In Family Court, in South Florida, parties are ordered to attend Mediation. Divorce Mediation is typically an in-person conference with a certified mediator, the parties and their respective attorneys to discuss and try to settle the issues of their case, which may include child related issues, time sharing, parental responsibility, paternity issues, property distribution, allocation of debts, alimony or spousal support, child support, attorney’s fees and costs and a host of other issues which typically permeate in a divorce case.
Each party is given an opportunity to explain their side of the case and their views on how the issues should be resolved. Through the negotiation process, the mediator works with the parties to find common ground and provide possible solutions for their differences. The mediator may also meet with each party separately and confidentially in what is known as a “caucus”.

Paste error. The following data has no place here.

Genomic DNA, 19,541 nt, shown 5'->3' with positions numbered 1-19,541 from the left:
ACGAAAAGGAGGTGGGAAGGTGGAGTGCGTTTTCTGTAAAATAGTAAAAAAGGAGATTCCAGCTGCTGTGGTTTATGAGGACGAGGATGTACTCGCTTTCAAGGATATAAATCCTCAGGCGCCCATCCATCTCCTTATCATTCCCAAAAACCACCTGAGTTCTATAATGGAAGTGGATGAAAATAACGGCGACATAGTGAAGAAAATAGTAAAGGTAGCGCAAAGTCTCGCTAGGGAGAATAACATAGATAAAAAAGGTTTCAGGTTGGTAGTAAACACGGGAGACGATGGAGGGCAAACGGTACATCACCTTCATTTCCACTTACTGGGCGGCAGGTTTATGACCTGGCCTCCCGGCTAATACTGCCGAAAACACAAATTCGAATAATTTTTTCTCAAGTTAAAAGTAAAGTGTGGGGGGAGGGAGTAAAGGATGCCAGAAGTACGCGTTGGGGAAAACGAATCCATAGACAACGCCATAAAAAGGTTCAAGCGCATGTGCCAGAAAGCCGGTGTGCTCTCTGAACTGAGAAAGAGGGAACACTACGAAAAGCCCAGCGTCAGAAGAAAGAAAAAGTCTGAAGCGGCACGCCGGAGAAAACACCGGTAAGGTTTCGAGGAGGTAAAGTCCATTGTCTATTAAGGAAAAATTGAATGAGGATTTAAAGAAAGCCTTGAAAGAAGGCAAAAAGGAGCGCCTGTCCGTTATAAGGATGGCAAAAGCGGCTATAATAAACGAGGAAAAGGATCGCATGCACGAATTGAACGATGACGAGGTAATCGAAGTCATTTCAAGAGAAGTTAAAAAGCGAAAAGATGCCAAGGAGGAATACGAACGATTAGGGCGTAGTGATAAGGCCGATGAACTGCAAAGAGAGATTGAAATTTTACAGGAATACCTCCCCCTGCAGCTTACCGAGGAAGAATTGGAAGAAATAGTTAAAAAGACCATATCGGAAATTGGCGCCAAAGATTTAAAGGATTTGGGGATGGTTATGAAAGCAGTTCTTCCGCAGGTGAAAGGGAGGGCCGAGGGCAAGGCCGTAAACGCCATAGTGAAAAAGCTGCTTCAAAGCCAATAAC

The issues agreed upon are memorialized into a written agreement which is reviewed and signed by the parties. Since Mediation is a voluntary process, if no agreement is reached, the parties will return to Court. Discussions during mediation are considered confidential and cannot be announced or used against any party in court, or otherwise, with certain exceptions noted in Chapter 44 of the Florida Statutes
Deciding upon a qualified family law mediator is a vital step to ensure the most effective use of time and fees incurred in connection with a divorce proceeding. Mr. Sidweber is a Board Certified expert family law attorney who specializes in dealing with family law issues.
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Submitted by Robert W. Sidweber, Esquire